Wendy Barkett’s autobiographical book of adoption-themed poetry, Shadows of a Dark-Alley Adoptee, is both eloquent and brutally honest. Her artful words give the reader a glimpse into the inner world of what adopted people might be sensing about their lives.
For example, the poem, “Did You?” explores what we would ask or say if we had the chance to talk to a missing birth mother. “You Don’t Know Me” addresses the fact that since, as adoptees, we don’t know all the facts about ourselves, how do we find self-acceptance? It doesn’t matter if those facts are good or bad; we still have a craving to know the truth. “I Cried” demonstrates that adopted people have unique feelings and frustrations. We acknowledge that other people can try their darnedest to console or “help” us, but it still may do no good. Sometimes being adopted and living with our thoughts is isolating and a very inward journey.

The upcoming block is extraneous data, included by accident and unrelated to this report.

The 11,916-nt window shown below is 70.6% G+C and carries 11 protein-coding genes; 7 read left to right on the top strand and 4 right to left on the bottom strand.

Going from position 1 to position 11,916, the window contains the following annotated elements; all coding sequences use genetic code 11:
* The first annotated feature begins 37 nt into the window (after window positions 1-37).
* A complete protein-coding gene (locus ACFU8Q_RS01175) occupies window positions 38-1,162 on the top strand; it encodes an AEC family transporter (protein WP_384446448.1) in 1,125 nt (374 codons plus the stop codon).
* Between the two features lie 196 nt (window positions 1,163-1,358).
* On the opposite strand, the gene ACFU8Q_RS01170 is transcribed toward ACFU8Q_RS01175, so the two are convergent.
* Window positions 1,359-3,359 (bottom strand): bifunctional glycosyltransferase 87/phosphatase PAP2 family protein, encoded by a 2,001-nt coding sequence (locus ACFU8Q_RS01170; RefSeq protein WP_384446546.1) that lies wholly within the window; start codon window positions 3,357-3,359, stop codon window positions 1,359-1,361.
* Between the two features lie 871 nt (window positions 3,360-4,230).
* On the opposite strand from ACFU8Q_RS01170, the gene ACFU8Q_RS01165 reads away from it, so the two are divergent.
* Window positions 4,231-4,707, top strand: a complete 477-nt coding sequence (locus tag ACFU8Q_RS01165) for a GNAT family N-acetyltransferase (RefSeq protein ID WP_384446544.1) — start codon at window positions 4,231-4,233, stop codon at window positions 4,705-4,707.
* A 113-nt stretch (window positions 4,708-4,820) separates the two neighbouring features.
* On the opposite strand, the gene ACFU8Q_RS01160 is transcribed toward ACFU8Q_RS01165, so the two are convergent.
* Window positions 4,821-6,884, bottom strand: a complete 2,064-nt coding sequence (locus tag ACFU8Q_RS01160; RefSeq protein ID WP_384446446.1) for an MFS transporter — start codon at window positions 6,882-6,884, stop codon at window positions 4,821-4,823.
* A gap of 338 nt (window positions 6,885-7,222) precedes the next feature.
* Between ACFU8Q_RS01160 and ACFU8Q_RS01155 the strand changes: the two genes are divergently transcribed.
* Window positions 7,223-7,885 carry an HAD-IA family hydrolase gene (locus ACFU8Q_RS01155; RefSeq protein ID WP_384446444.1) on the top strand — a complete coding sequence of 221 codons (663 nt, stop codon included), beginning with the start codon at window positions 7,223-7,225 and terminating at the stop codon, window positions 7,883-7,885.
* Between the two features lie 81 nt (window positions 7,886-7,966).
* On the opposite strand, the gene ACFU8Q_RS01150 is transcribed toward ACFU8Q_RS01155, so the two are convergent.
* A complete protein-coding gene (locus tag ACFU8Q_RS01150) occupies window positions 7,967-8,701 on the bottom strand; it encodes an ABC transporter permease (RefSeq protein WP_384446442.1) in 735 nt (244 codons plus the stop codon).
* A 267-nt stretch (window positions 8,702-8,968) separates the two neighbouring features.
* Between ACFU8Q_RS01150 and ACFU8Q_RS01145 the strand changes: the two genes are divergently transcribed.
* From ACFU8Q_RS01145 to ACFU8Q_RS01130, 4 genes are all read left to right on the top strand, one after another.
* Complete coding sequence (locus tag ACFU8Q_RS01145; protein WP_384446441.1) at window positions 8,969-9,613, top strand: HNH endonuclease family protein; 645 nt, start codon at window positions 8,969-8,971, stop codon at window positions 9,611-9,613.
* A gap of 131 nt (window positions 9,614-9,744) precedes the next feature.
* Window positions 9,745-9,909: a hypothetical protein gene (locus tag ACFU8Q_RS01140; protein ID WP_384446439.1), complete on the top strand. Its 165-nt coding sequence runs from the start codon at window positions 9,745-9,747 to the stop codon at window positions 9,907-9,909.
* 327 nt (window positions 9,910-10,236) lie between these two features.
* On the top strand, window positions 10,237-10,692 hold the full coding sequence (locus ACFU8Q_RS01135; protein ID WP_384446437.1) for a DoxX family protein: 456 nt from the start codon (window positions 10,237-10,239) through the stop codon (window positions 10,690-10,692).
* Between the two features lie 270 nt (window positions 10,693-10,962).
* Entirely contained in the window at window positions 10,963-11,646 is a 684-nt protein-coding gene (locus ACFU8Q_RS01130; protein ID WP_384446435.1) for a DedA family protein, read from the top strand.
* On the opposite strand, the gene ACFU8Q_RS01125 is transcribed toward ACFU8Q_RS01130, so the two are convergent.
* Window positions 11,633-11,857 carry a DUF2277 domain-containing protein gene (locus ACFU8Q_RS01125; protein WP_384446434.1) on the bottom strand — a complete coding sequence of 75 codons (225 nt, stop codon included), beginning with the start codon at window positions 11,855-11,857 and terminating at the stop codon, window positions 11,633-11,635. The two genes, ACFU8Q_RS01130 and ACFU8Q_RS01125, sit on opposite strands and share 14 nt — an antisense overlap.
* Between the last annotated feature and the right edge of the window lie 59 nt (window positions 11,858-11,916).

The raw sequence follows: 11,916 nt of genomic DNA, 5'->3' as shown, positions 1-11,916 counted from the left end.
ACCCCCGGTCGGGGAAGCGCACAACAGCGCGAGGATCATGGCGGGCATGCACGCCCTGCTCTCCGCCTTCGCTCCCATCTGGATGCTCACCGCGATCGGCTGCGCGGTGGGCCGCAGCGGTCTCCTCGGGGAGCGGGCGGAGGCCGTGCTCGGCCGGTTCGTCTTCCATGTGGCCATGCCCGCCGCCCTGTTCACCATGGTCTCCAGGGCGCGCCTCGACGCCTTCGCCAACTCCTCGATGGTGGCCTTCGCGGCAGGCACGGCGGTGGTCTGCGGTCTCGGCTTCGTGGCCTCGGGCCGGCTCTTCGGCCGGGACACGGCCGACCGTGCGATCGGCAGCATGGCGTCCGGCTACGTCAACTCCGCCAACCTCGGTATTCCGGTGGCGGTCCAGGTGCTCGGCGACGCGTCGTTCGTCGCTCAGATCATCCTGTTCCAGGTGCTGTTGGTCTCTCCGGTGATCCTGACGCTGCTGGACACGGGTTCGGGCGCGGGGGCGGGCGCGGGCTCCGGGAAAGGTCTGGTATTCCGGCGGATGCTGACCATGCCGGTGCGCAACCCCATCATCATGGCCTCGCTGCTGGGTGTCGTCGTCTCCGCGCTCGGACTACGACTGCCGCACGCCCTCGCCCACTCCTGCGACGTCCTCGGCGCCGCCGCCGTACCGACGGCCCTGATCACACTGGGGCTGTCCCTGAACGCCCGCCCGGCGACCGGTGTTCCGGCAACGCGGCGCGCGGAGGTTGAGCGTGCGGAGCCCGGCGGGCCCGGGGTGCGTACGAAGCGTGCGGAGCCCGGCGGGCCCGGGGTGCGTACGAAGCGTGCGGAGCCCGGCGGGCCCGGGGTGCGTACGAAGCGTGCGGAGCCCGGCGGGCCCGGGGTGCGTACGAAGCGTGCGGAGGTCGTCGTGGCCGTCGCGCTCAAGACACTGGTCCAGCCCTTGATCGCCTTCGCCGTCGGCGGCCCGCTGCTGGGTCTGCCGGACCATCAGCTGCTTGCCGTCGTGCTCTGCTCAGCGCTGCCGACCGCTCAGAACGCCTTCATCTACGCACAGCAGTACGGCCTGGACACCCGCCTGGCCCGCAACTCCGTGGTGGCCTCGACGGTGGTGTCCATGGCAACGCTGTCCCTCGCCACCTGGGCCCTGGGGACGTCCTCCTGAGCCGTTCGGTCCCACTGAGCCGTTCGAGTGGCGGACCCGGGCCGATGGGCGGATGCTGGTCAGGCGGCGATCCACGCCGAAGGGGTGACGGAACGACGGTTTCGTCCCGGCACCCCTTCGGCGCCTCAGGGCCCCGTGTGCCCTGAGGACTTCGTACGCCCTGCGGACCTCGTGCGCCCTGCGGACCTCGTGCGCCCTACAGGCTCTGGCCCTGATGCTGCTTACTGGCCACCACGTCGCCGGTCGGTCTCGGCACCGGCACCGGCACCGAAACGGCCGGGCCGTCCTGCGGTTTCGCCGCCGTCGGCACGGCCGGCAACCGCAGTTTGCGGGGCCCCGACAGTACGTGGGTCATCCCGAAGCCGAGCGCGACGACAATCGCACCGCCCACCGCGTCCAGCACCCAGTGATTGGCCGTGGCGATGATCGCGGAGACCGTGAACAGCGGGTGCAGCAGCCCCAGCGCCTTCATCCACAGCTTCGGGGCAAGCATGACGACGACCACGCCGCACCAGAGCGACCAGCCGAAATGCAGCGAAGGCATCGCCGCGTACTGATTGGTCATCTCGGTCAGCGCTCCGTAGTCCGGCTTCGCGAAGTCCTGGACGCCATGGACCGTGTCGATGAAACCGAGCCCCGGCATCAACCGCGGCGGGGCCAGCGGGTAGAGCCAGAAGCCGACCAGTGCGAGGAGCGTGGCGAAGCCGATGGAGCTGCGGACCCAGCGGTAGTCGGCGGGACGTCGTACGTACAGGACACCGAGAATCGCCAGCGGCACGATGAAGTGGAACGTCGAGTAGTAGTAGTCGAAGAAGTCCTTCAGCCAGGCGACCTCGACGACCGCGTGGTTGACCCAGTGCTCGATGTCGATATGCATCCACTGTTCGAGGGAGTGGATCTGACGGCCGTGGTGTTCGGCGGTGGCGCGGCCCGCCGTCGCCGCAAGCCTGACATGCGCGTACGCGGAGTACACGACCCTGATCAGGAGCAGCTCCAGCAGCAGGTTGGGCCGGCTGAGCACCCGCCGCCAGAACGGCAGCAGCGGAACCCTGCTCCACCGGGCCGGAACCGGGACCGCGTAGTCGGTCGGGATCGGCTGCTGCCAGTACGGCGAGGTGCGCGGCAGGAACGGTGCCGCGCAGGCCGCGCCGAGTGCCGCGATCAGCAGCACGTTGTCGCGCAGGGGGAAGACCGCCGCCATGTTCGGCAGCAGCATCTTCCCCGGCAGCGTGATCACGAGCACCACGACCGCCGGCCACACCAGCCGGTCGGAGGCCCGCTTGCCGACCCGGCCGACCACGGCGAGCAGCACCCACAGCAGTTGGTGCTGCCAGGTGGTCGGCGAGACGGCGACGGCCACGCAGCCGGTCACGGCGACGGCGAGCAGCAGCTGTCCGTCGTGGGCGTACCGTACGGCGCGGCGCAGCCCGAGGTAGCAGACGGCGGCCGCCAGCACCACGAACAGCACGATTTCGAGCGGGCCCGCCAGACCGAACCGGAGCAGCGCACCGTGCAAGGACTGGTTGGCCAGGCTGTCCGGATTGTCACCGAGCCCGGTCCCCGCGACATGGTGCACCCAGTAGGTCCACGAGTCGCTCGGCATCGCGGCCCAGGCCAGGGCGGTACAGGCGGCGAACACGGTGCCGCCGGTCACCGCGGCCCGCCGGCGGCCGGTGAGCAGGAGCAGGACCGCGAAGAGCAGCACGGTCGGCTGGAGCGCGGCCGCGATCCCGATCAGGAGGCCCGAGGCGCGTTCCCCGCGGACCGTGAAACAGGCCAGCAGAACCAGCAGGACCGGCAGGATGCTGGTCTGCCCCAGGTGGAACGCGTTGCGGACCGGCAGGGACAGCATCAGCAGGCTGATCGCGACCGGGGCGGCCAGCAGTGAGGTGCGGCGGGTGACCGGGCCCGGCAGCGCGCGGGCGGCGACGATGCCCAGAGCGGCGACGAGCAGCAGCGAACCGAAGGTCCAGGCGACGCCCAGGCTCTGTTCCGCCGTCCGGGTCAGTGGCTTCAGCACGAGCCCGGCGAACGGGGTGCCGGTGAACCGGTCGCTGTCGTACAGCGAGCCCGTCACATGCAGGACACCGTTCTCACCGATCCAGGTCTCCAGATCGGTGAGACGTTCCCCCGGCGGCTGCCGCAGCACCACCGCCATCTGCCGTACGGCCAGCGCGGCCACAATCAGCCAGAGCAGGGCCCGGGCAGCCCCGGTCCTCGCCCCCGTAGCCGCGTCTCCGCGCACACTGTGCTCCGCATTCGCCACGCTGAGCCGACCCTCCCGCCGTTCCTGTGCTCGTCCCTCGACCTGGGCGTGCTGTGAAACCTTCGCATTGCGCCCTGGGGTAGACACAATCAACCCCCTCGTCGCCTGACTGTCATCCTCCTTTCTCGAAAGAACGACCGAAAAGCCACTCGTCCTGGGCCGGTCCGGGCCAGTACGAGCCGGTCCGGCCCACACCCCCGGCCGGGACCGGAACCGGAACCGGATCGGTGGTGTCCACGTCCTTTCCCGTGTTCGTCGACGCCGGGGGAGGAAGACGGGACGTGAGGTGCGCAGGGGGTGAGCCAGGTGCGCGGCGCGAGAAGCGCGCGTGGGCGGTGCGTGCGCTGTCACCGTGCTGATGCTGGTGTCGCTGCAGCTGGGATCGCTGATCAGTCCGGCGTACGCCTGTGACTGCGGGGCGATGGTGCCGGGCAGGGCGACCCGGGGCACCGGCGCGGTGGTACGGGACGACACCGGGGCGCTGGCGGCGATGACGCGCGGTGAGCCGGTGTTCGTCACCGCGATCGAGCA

Personally, I liked the “Medium” and “Game on” poems because I could relate these to my experiences as a fellow adoptee who searched. Hooray for supportive husbands and honeys who cheer for our efforts!
For a curious reader who is limited on time but wants to either learn about adoptee issues or relate to similar experiences and feelings, this is a great read. Ms. Barkett writes directly and honestly in both rhyme and free-verse styles from her perspective as an adopted adult from a sealed-records era when adoption was extra-secretive and taboo.